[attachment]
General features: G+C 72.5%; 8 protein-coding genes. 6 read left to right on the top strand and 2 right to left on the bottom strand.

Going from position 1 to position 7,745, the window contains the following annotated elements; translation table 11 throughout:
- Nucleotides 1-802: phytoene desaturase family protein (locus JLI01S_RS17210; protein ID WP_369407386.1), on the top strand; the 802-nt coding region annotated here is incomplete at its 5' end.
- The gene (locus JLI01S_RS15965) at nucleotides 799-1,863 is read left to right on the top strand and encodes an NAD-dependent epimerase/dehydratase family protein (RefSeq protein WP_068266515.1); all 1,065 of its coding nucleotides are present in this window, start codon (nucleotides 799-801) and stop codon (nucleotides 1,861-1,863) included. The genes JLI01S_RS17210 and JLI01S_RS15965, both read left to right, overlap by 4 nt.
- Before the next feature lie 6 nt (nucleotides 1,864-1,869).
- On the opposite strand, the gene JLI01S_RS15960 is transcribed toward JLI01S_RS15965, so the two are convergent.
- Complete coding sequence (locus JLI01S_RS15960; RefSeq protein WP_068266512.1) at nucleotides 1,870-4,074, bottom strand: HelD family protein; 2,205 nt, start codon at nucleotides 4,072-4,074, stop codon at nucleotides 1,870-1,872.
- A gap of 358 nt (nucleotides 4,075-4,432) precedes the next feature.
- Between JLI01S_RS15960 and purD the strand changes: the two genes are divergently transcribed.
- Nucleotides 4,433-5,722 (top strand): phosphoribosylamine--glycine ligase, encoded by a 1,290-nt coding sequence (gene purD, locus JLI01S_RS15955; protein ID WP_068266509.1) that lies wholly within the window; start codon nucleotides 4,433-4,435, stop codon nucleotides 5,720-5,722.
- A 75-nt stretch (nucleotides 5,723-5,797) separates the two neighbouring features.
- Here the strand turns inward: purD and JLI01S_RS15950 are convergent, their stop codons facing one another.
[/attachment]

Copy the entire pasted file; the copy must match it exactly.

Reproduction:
General features: G+C 72.5%; 8 protein-coding genes. 6 read left to right on the top strand and 2 right to left on the bottom strand.

Going from position 1 to position 7,745, the window contains the following annotated elements; translation table 11 throughout:
- Nucleotides 1-802: phytoene desaturase family protein (locus JLI01S_RS17210; protein ID WP_369407386.1), on the top strand; the 802-nt coding region annotated here is incomplete at its 5' end.
- The gene (locus JLI01S_RS15965) at nucleotides 799-1,863 is read left to right on the top strand and encodes an NAD-dependent epimerase/dehydratase family protein (RefSeq protein WP_068266515.1); all 1,065 of its coding nucleotides are present in this window, start codon (nucleotides 799-801) and stop codon (nucleotides 1,861-1,863) included. The genes JLI01S_RS17210 and JLI01S_RS15965, both read left to right, overlap by 4 nt.
- Before the next feature lie 6 nt (nucleotides 1,864-1,869).
- On the opposite strand, the gene JLI01S_RS15960 is transcribed toward JLI01S_RS15965, so the two are convergent.
- Complete coding sequence (locus JLI01S_RS15960; RefSeq protein WP_068266512.1) at nucleotides 1,870-4,074, bottom strand: HelD family protein; 2,205 nt, start codon at nucleotides 4,072-4,074, stop codon at nucleotides 1,870-1,872.
- A gap of 358 nt (nucleotides 4,075-4,432) precedes the next feature.
- Between JLI01S_RS15960 and purD the strand changes: the two genes are divergently transcribed.
- Nucleotides 4,433-5,722 (top strand): phosphoribosylamine--glycine ligase, encoded by a 1,290-nt coding sequence (gene purD, locus JLI01S_RS15955; protein ID WP_068266509.1) that lies wholly within the window; start codon nucleotides 4,433-4,435, stop codon nucleotides 5,720-5,722.
- A 75-nt stretch (nucleotides 5,723-5,797) separates the two neighbouring features.
- Here the strand turns inward: purD and JLI01S_RS15950 are convergent, their stop codons facing one another.